Prognostic cohort studies are increasingly used to demonstrate the value of new markers. However, it is unlikely that prognostic studies will be designed to evaluate cardiac markers specifically in low risk patients.

These patients generally have an excellent prognosis, with a 6 month mortality of less than 1%, so a cohort study would need to be unfeasibly large to identify useful prognostic value from a cardiac marker. Hence we are likely to need to extrapolate prognostic data from studies of high risk patients.


Troponin Levels

Troponin levels have been shown to predict subsequent risk of adverse outcome.

Higher levels are associated with progressively higher risk, but any elevation of troponin appears to be prognostically significant.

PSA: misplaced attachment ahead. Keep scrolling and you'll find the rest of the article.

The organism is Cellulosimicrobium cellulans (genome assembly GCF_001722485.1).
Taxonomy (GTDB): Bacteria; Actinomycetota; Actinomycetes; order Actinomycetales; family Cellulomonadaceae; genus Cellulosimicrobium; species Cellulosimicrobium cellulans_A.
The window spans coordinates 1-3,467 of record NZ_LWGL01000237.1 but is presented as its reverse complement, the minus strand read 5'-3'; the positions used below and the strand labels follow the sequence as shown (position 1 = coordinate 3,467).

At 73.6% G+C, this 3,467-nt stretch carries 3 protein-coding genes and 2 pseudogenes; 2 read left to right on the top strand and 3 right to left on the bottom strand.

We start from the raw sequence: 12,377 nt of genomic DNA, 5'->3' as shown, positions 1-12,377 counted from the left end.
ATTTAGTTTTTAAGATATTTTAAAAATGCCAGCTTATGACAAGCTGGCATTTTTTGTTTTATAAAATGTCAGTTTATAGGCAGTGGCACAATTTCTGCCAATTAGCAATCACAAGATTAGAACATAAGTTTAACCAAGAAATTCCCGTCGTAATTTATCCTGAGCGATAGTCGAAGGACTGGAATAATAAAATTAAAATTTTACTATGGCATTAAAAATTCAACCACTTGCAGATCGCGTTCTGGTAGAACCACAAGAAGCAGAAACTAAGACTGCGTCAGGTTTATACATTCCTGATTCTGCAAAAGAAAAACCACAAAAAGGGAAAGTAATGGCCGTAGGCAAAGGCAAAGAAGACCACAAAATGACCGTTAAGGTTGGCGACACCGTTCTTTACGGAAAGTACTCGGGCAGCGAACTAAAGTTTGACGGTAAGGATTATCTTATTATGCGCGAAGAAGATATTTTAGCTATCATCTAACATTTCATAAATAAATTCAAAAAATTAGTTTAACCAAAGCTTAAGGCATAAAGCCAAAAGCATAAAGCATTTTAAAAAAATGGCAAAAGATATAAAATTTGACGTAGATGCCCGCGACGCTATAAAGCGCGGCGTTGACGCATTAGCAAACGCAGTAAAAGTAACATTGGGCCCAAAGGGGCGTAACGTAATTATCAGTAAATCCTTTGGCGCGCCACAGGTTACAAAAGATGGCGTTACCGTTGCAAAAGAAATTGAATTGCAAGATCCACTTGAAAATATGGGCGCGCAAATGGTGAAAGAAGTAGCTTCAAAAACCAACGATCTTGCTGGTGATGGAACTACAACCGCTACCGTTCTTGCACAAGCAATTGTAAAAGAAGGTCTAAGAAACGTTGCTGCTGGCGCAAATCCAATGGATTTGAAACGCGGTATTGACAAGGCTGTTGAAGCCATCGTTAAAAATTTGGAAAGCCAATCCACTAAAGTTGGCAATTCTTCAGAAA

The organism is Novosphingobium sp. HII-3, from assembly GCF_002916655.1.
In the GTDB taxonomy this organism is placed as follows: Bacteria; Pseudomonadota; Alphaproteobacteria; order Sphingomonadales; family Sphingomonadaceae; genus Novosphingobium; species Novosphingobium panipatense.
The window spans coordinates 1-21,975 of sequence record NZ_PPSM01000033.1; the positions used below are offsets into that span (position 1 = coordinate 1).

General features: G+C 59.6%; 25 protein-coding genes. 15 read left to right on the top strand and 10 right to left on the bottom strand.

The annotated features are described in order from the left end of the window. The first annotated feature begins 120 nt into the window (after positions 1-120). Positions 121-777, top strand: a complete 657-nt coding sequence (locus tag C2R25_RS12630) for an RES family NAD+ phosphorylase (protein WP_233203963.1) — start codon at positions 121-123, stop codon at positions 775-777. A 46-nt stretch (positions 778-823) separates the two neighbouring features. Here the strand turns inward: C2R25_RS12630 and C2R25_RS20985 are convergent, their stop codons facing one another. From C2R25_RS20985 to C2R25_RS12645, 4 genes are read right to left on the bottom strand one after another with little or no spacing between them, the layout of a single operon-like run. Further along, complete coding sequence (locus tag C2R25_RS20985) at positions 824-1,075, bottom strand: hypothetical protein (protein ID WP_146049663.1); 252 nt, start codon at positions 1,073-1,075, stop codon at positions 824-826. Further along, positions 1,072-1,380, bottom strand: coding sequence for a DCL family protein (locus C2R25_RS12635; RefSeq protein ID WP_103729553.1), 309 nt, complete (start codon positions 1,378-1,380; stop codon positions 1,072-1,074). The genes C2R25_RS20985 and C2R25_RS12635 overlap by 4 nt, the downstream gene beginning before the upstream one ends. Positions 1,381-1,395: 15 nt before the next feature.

A negative troponin level does not exclude coronary heart disease, but a low risk patient with a negative troponin level will be at very low risk of adverse outcome.

As Markers of Myocardial Damage

Troponins, as markers of myocardial damage, take time to rise after an ischaemic event, so blood samples taken in the first few hours after symptoms have lower sensitivity than those taken later.

However, recent data suggest that newer assays have better early sensitivity and, if a low threshold for a positive test is used, a negative troponin can effectively rule out AMI as early as 6 hours after worst symptoms in a patient with low risk chest pain.11

Certainly it seems reasonable to conclude that a patient with low risk chest pain, who has no detectable troponin in a sample taken at least 6 hours after their worst symptoms, will gain little benefit from hospital admission.11

Clinical Decision Rules and Predictive Scores

Clinical decision rules, such as the Goldman algorithm and the Acute Cardiac Ischaemia Time-insensitive Predictive Instrument (ACI-TIPI) have been developed to risk-stratify emergency department patients presenting with chest pain.